As it's Spring, my thoughts have increasingly been on the garden, and gardening in general. Early this year I contacted my landscape designer as a redesign of the front garden was required (this had not been designed by her, but rather by me). The front garden was installed only 4 years ago, however a number of problems meant that a redesign was in order.

The sick magnolia tree, stunted hedge to the right.

Firstly, we have as a central focal point by the front path a dying Magnolia tree. It didn't like the construction of the new front fence and has sulked by dying back year on year. Branches show disease and rot, and despite a lot of TLC on my part, it was obvious after nursing it along for the past 4 years that it was time to farewell it as it was a shadow of its previous magnificence.

The last of the magnolias

Secondly was the fact that the first landscaper that did the initial landscaping works did not prepare the soil properly. I had at the time emphasised the importance of the soil preparation - with all the construction works of the veranda and new boundary walls the soil was very compacted from earthworks. However I was unable to supervise the landscaping works adequately - at the time my mother was very ill in hospital for 6 weeks, and I was spending my days with her. It all looked fine at the end of the job, and the plants initially flourished, but that all stalled a year later when the compacted soil in one section of the garden was alternatively a bog in Winter or bone dry in Summer, and I would unearth very large rocks buried 30cm below the soil level that had not been removed from the construction of the wall from the other end of the garden - I can remember on one afternoon alone I dug up 13 30-40cm wide rocks while trying to plant roses. The hedge along the front fence also grew very strangely - one side is flourishing, and the other is half the size.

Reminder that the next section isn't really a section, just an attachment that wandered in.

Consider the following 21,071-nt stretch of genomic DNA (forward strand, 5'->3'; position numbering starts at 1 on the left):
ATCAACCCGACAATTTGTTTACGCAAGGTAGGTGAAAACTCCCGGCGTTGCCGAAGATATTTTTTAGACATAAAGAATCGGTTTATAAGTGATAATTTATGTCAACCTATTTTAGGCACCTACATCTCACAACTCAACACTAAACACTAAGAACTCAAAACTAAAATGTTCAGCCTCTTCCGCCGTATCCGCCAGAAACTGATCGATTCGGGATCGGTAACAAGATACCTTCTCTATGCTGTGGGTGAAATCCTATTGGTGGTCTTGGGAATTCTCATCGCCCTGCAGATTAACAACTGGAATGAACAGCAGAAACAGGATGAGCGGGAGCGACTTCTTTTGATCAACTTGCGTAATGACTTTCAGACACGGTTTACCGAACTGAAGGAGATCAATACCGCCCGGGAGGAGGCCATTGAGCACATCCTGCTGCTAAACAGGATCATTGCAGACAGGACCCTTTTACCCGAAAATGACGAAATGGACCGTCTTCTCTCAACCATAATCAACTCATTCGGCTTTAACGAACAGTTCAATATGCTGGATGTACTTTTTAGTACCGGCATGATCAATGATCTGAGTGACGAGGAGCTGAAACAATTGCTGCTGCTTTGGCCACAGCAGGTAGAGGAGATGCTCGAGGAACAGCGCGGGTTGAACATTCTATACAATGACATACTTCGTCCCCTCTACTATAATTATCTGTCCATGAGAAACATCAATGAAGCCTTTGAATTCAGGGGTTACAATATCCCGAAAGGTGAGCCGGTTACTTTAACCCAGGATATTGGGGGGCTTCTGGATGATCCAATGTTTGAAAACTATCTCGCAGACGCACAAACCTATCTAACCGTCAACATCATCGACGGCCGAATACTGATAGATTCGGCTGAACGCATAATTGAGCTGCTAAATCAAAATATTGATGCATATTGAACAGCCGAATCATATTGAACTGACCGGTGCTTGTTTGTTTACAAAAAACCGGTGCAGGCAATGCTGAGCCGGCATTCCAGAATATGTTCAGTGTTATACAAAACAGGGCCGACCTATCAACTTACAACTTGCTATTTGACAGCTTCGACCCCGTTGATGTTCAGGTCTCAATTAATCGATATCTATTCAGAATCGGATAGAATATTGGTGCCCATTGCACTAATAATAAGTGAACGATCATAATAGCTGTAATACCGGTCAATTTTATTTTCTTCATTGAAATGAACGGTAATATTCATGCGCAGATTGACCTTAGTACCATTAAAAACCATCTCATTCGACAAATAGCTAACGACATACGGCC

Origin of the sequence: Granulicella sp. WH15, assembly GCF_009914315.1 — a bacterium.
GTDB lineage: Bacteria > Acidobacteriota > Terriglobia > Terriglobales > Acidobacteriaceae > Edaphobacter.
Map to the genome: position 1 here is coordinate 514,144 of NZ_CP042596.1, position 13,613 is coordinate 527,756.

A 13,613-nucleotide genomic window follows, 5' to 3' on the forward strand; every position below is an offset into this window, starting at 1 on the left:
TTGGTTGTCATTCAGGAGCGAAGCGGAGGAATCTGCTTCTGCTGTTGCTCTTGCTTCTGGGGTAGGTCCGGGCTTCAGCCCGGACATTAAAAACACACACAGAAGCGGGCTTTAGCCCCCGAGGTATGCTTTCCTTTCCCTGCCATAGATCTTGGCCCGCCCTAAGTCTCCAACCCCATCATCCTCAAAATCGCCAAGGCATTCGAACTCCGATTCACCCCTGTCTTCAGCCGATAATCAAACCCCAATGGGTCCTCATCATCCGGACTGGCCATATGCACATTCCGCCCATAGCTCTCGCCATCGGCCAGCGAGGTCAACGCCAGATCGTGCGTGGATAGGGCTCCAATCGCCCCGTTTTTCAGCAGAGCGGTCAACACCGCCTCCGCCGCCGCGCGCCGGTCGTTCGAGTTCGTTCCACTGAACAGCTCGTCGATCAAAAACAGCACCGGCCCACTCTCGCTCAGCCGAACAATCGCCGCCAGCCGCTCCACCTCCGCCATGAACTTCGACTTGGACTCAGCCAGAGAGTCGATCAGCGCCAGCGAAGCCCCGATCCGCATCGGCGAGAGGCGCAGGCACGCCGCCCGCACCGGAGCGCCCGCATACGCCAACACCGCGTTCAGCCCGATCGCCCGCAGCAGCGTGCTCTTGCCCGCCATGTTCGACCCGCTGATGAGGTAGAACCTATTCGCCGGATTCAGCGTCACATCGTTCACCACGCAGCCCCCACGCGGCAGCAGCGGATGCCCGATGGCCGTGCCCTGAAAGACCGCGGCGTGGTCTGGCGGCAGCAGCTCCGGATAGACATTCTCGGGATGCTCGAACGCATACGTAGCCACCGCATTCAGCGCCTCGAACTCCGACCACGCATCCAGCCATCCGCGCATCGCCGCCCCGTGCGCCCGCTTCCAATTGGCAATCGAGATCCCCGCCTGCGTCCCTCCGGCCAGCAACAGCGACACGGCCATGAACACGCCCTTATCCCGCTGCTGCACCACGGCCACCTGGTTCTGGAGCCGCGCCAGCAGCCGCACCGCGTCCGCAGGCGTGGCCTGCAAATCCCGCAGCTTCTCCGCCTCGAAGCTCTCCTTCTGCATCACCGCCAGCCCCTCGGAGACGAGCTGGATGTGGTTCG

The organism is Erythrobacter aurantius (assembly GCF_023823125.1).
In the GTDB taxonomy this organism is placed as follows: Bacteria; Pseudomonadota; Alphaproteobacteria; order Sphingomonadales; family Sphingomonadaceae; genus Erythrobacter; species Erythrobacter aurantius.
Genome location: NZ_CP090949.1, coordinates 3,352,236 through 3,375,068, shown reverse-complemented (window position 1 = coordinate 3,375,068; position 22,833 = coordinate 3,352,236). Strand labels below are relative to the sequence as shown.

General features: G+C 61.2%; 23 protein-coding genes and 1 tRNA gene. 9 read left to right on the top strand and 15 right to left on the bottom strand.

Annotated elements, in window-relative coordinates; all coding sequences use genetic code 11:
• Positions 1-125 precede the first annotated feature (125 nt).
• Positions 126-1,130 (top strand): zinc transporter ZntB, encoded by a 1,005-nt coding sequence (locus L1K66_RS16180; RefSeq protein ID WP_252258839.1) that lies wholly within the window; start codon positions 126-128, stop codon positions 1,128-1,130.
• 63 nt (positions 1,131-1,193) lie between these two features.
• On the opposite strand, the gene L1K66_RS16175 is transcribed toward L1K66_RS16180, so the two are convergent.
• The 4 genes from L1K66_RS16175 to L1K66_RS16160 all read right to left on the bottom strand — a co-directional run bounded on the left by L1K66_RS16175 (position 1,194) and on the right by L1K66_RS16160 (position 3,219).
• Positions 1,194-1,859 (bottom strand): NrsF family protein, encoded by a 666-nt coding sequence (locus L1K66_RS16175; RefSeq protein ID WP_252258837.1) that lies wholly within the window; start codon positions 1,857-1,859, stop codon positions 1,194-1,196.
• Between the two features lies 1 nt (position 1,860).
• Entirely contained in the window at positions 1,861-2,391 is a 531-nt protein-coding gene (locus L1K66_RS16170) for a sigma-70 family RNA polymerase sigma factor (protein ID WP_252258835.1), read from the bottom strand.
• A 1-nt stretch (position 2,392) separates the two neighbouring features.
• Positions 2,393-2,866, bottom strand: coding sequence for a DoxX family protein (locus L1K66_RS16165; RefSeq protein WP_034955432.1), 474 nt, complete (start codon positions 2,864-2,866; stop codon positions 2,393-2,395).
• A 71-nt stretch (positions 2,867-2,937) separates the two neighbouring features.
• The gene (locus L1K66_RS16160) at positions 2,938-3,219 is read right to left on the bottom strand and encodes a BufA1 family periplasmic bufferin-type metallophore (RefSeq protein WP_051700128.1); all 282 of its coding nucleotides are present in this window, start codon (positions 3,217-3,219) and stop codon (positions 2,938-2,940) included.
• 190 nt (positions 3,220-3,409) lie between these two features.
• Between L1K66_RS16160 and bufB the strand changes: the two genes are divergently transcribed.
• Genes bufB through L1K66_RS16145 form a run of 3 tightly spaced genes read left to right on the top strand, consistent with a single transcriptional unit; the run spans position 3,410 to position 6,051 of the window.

The third issue was to correct a rookie error on my part. Gardens are no different in many ways to Architecture, and scale is important. While I know how to do this successfully in buildings, in the garden I doubted what I'd read (garden beds should be a minimum of 2m wide, and ideally at least 3m) and instinctively made the common mistake of trying to maximise the feeling of space in what is a very narrow front garden by making the garden beds narrow and the lawn part as large as possible. It just doesn't look right - the garden feels like it's shrinking up at the sides and it emphasises the narrowness of the garden as a result.

So, the shorter version is that it's all coming out, and the new garden will have no lawn (no longer needed as we have a fully renovated back garden and living area for the children to play on), and will instead be almost entirely garden, with some gravel to soften the margins between veranda, front path and plants. Thank goodness I did in fact scale the front path well - it is very wide, which works well with the scale of the house and so it will not be changing.

Bronte House, Sydney. Photo via Bumble at Home blog 

Bronte House, Sydney. photo via Bumble at Home blog

"Possumwood" garden designed by Miles Baldwin

The style for the front garden is that of an early colonial Australian garden - I want it to look original to the house. In essence this means that it will rely on interesting plant combinations, rather than geometry (a formal garden with hedging) for interest. Colonial gardens were largely experimental - finding out what would grow in the Australian climate from plants collected from all over the world, and with a combination of plantings that emphasised textural contrast (grasses/ sedums/ meditteranean palms/ salvias) and that required little water.... It won't be a 'dry' garden as such, but it will have a good mix of grey/green leafed plants and will rely on interesting planting combinations, such as my inspiration garden images above. All the existing plants in the garden will be reused (they will be lifted out so that the soil can be adequately prepared first), and the focal point on one side will be a Victorian style fountain.